Yes. Also, feel free to improve upon this script as well. It’s possible to add functionality to this script ie. the capability of logging what it’s done as well as notify you in various ways that it’s completed and explain what it’s done, including emailing you. This is more complicated to code and the steps required to pull these features off will differ by system, so I didn’t include these capabilities in this version. For now, I wanted to allow an editor to start a batch export (any real-time format) and be able to leave the workstation to do other things, like go to lunch or home, work on other duties, etc.
This is an automation script that will aid you in batch exporting many timelines to the same file format from within Velocity. This will free you up to do other things while it’s being performed. Hopefully this will help everyone who routinely has a need to export lots of timelines.
This script would not have been possible without Leitch’s commitment to customer service. I personally thank Bob Bolson and others at Leitch (now Harris) for going the extra mile by putting new hotkey capabilities in place. Hopefully we will all benefit from this script and these new features.
(John David Hutton)
Feel free to comment or ask questions in the Leitch dps Velocity forum at Creativecow.net.
* Build Your Own VelocityQ. See how *
Please visit the forums or read other articles at Creativecow.net if you found this page from a direct link.
|Related Articles / Tutorials:|
Virtual AVI in Leitch dpsVelocity
Virtual AVI: It sounds kind of cryptic but it's a very cool thing Leitch provides to VelocityQ users for free. In this article, John David Hutton tells us why and how to use it. Think of it as a translator - it's the middle-man between your AVI-loving apps and your proprietary video format (files with extension .dps). It does 2 things, it lets you render OUT dps files from programs that wouldn't normally allow this and it lets you bring in dps files into programs that wouldn't normally allow it.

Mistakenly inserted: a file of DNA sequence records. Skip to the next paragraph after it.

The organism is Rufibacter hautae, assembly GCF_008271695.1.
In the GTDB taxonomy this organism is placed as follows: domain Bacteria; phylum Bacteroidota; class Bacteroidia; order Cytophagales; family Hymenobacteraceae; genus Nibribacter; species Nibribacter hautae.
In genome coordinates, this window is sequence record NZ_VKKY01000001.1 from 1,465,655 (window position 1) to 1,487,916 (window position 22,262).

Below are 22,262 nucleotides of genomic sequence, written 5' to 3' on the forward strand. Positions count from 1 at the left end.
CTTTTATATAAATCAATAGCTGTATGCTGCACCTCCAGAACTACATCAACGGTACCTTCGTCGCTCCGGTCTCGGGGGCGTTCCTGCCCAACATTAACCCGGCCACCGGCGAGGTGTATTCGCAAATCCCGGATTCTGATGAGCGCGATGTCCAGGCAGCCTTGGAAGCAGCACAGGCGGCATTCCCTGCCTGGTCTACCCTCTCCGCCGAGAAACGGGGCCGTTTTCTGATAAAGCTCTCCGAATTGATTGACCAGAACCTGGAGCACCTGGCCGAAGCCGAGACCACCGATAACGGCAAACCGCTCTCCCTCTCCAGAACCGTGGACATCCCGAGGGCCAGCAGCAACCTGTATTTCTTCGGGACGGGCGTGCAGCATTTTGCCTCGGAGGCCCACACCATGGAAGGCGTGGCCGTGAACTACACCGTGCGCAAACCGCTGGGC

John David Hutton
Capturing Windows Media Directly using Leitch Velocity plug-ins
Among many of Velocity's strengths is its plug-ins. Using one of these plug-ins in the ''Qtools'' bundle (free), you can actually capture to windows media or real media directly, without capturing to hard drives first and then crunching. In this tutorial, John David Hutton demonstrates a windows media capture but the steps should be very similar for real media.
John David Hutton
|Recent Articles / Tutorials:|
Adobe Premiere Pro
Adobe Premiere Pro: Edit Faster with Overlay Editing
Editor, VFX artist, post-house owner, and plug-in developer Simon Ubsdell shows you how to edit faster and more easily using the very useful but not often known-about Overlay edit function in Premiere Pro. This Quick Tip tutorial also offers tips on grouping.
Art of the Edit
Always Be Editing: Sculptors & Bricklayers Revisited